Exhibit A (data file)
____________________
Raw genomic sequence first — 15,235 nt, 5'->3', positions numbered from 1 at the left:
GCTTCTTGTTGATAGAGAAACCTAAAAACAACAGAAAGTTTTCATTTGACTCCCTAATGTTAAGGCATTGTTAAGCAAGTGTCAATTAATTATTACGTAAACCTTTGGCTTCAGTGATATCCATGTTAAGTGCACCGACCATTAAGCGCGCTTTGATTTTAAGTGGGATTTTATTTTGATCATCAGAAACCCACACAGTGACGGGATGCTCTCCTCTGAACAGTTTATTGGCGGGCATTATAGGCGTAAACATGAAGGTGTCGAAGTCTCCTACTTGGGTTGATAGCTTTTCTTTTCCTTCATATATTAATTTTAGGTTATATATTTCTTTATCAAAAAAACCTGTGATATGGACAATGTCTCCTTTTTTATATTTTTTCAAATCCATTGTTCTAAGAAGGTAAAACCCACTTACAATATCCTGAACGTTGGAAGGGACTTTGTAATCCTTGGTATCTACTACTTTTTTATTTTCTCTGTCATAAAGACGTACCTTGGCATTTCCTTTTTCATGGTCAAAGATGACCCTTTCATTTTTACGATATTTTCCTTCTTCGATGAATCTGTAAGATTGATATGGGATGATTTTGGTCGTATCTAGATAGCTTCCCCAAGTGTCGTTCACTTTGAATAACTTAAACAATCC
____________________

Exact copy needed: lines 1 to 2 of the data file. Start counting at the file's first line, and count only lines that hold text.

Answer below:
Raw genomic sequence first — 15,235 nt, 5'->3', positions numbered from 1 at the left:
GCTTCTTGTTGATAGAGAAACCTAAAAACAACAGAAAGTTTTCATTTGACTCCCTAATGTTAAGGCATTGTTAAGCAAGTGTCAATTAATTATTACGTAAACCTTTGGCTTCAGTGATATCCATGTTAAGTGCACCGACCATTAAGCGCGCTTTGATTTTAAGTGGGATTTTATTTTGATCATCAGAAACCCACACAGTGACGGGATGCTCTCCTCTGAACAGTTTATTGGCGGGCATTATAGGCGTAAACATGAAGGTGTCGAAGTCTCCTACTTGGGTTGATAGCTTTTCTTTTCCTTCATATATTAATTTTAGGTTATATATTTCTTTATCAAAAAAACCTGTGATATGGACAATGTCTCCTTTTTTATATTTTTTCAAATCCATTGTTCTAAGAAGGTAAAACCCACTTACAATATCCTGAACGTTGGAAGGGACTTTGTAATCCTTGGTATCTACTACTTTTTTATTTTCTCTGTCATAAAGACGTACCTTGGCATTTCCTTTTTCATGGTCAAAGATGACCCTTTCATTTTTACGATATTTTCCTTCTTCGATGAATCTGTAAGATTGATATGGGATGATTTTGGTCGTATCTAGATAGCTTCCCCAAGTGTCGTTCACTTTGAATAACTTAAACAATCC